Really Big Numbers
by Richard Evan Schwartz
It's common to describe mathematics as a formal, meaningless game with abstract symbols (often in the wake of Bertrand Russell's observation). Mathematicians, of course, know better. They know that mathematical language is a tool so powerful that it lets them imagine unimaginable. Symbols are invented for a purpose, to a great extent with an objective to make mathematical concepts easier to handle. Who then, if not a working mathematician, may more convincingly weigh to rectify the popular delusion. Richard Evan Schwartz - the Chancellor's Professor of Mathematics at Brown University - does this with exceptional flair, in a clear and entertaining manner.
The book is about the most basic mathematical concepts - that of counting and numeration. Indeed, there would not be big numbers if there were no small ones. So this is where the book starts - with small numbers. With wonderful illustrations, Schwartz makes it clear that the same number describes a property of various sets, regardless of how the elements of those sets are arranged or grouped. Next, grouping elements by 10s and 100s the book leads fast to bigger numbers. But on the way up there the book dwells on origins of big numbers, with such hands-on and humorous examples as the number of minutes in a week or the number of hours lived by a 114 year old fellow. Big numbers arise in trying to describe the number of ways to paint a 3x3 board or to place checkers on the chess board, the number of feet on the way to reach a satellite, the number of basketballs to cover New York city to the height of a reasonably tall man. Then exponentiation is introduced and the exposition accelerates, though not before the powers of ten through quinquagintillion (which is 10153) are listed and named.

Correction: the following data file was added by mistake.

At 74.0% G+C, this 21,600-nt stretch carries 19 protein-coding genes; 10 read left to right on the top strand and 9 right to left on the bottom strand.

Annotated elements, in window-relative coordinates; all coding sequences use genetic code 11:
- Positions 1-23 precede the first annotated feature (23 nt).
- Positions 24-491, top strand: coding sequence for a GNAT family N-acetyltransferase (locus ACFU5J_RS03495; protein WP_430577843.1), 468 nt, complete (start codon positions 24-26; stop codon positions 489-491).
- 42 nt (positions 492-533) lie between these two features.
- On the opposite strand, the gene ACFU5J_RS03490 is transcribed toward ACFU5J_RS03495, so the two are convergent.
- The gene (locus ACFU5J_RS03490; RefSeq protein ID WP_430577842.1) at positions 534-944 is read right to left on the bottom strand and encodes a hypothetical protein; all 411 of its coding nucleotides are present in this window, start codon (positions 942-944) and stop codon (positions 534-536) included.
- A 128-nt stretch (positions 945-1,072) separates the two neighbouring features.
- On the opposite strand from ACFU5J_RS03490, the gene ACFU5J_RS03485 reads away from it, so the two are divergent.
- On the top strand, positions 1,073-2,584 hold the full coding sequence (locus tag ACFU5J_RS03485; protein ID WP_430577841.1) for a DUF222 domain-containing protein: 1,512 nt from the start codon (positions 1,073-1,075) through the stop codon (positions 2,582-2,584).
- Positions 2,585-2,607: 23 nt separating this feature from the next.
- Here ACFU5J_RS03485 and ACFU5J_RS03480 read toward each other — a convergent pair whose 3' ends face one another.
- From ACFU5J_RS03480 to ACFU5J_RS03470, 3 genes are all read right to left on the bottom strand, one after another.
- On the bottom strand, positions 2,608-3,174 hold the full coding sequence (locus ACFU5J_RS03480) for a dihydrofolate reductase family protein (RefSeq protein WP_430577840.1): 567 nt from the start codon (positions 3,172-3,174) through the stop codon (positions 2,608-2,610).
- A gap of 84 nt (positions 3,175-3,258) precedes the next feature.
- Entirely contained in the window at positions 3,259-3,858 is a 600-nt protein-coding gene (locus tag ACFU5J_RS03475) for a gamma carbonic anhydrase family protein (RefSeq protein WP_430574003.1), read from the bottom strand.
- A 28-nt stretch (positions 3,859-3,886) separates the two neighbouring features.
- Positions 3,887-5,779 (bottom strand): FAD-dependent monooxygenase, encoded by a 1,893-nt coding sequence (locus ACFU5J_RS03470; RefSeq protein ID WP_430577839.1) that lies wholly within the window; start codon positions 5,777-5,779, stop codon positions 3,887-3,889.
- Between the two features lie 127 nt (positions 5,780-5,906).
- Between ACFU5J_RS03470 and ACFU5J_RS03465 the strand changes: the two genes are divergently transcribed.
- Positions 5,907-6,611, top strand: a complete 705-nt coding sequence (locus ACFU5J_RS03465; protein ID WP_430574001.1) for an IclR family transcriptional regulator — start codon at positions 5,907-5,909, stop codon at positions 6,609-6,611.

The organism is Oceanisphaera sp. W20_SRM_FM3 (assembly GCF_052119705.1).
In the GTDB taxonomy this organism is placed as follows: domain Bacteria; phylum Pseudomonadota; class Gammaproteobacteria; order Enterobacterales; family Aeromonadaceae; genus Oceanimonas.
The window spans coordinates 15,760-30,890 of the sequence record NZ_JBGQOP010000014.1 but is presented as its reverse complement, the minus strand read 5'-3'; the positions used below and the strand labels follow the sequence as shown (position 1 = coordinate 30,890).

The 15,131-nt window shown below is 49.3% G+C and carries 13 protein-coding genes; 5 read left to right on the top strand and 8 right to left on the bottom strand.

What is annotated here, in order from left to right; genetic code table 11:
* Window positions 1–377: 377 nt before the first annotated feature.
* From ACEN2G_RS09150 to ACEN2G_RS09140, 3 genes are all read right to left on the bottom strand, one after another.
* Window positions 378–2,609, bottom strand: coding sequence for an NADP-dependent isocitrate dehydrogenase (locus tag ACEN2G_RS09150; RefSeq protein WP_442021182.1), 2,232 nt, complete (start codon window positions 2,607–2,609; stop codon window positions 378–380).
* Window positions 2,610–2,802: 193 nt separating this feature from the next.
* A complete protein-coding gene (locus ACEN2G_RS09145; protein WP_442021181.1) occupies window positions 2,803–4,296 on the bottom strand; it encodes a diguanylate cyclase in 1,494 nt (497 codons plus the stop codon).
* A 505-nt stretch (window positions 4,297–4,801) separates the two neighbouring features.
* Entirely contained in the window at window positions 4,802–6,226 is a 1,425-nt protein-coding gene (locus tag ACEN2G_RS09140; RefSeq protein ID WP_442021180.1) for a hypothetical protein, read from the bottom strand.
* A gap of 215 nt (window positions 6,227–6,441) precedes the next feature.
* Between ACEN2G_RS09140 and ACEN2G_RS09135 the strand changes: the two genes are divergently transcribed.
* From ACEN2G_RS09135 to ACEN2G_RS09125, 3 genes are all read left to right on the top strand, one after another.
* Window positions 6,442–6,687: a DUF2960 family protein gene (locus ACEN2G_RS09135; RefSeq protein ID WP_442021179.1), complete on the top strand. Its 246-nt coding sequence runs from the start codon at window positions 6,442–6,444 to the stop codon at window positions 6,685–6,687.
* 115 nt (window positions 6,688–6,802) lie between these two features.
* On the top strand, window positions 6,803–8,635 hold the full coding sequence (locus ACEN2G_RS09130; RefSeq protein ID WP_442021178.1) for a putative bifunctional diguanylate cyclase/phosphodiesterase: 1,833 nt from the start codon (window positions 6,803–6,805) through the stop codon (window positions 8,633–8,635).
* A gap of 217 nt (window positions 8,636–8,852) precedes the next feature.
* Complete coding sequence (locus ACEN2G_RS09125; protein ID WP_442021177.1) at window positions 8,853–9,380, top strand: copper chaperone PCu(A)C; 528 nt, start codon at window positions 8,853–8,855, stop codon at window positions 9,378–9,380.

And then come the googol and googolplex, followed by other plexes - the staired exponentiation and, eventually, pictorial but nameless representations of stupefyingly enormous quantities. The latter illustrate another important concept - that of recursion. The glyphs - squares in squares, triangle in pentagons, etc ... - have no names, but their meanings are absolutely transparent due to the recursive definition and, if nothing else, demonstrate convincingly the expressive power and adaptability of the mathematical language.
Early on in the book, the author suggests that there is no obligation
... to read all at once, or even all in one year. Just read as far as it makes sense and then save the parts you don't understand for later.
Many will probably take the author up on that advice and put the book aside. Those that persevere are bound to have their imagination fired up as they follow the book's lead to the literally unspeakable quantities mathematics lets them deal with.
Really Big Numbers, by Richard Evan Schwartz. AMS, 2014. Softcover, 192 pp, $25.00. ISBN 978-1470414252.